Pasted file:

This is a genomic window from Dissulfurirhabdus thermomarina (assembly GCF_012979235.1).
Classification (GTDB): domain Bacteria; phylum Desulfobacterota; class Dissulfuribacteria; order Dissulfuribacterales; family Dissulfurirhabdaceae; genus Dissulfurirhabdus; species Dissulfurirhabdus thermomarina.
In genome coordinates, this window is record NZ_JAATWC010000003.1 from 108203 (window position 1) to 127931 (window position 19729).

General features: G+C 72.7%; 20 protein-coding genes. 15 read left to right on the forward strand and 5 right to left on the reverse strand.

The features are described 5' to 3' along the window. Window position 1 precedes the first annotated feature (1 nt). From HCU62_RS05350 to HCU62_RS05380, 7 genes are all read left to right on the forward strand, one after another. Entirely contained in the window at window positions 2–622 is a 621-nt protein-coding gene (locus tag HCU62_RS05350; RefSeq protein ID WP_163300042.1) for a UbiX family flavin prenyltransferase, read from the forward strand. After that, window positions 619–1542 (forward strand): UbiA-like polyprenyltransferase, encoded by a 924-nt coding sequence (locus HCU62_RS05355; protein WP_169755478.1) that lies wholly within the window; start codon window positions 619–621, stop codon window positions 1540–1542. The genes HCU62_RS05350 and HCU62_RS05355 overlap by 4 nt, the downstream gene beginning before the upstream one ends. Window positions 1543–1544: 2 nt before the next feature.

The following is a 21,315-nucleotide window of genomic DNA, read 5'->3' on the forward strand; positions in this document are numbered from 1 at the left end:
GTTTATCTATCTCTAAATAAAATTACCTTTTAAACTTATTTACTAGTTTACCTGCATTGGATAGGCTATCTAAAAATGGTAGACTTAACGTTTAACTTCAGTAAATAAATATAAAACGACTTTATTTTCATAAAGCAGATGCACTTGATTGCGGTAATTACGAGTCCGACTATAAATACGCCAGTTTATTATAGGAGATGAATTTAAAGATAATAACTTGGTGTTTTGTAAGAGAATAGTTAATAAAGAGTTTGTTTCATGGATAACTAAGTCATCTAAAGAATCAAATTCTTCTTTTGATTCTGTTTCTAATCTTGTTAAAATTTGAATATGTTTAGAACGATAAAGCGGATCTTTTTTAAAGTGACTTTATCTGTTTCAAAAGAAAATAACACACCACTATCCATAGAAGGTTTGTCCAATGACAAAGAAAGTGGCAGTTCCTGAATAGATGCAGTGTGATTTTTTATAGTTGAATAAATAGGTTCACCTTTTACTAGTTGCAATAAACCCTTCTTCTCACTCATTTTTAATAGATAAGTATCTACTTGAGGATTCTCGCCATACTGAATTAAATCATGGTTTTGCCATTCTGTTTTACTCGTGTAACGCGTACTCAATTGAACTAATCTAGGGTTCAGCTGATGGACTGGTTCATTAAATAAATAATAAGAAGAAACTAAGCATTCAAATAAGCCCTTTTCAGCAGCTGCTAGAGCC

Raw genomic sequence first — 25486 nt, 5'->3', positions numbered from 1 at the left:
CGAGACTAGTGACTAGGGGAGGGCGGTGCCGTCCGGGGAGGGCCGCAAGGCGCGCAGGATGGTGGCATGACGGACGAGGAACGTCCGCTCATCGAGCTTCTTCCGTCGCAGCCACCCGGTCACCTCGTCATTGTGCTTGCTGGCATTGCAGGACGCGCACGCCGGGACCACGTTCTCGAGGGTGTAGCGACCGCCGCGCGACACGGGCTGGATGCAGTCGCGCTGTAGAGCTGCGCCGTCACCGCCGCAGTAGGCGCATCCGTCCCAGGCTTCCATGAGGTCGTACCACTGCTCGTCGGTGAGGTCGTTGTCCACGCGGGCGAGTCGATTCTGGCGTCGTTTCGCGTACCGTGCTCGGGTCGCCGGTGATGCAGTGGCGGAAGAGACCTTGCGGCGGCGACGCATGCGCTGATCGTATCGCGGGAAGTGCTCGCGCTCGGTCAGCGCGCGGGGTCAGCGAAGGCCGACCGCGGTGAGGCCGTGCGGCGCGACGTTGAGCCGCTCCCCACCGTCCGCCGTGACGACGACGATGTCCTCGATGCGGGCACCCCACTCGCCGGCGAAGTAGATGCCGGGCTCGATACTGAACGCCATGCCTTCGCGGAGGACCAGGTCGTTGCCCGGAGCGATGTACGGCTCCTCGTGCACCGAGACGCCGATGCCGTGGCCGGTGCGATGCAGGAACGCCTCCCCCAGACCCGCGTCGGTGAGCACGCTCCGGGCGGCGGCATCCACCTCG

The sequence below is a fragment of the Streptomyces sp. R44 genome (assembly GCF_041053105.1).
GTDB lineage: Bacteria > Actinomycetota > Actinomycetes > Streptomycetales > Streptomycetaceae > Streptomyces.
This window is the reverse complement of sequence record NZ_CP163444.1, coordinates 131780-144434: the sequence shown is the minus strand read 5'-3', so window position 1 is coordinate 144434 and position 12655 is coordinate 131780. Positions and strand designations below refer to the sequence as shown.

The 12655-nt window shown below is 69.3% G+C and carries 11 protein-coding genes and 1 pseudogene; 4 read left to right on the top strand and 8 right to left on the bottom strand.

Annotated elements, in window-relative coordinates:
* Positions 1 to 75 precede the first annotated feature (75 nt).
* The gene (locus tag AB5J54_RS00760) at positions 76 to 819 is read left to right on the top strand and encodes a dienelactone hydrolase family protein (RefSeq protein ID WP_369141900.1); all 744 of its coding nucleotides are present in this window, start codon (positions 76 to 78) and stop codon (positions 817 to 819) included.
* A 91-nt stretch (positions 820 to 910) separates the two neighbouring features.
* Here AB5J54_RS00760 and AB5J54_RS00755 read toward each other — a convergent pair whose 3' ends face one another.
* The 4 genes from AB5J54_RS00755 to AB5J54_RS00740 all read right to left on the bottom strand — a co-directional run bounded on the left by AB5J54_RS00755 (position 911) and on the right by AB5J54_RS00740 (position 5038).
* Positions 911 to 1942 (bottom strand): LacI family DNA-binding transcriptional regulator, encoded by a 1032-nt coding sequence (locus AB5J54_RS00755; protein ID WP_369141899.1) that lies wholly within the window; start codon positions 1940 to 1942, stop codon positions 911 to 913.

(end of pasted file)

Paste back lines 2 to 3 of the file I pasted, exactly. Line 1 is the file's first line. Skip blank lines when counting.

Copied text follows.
Classification (GTDB): domain Bacteria; phylum Desulfobacterota; class Dissulfuribacteria; order Dissulfuribacterales; family Dissulfurirhabdaceae; genus Dissulfurirhabdus; species Dissulfurirhabdus thermomarina.
In genome coordinates, this window is record NZ_JAATWC010000003.1 from 108203 (window position 1) to 127931 (window position 19729).